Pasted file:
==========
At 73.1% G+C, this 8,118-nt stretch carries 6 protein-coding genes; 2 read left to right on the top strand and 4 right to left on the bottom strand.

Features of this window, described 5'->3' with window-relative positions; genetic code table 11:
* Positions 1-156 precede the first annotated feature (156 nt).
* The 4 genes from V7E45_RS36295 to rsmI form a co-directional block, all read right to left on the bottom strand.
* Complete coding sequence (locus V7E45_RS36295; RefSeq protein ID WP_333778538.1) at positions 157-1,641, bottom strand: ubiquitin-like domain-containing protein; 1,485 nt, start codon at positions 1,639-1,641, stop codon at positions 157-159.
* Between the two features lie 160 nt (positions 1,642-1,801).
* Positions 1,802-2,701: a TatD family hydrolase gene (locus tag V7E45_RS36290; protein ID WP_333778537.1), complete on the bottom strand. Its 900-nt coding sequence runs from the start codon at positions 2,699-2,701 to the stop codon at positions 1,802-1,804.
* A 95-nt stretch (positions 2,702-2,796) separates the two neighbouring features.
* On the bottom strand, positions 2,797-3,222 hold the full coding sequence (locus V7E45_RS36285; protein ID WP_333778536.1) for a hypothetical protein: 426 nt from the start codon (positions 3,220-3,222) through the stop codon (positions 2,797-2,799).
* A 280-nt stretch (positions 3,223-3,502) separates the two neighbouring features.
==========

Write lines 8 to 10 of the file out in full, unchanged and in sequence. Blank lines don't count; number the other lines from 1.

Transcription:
* A 95-nt stretch (positions 2,702-2,796) separates the two neighbouring features.
* On the bottom strand, positions 2,797-3,222 hold the full coding sequence (locus V7E45_RS36285; protein ID WP_333778536.1) for a hypothetical protein: 426 nt from the start codon (positions 3,220-3,222) through the stop codon (positions 2,797-2,799).
* A 280-nt stretch (positions 3,223-3,502) separates the two neighbouring features.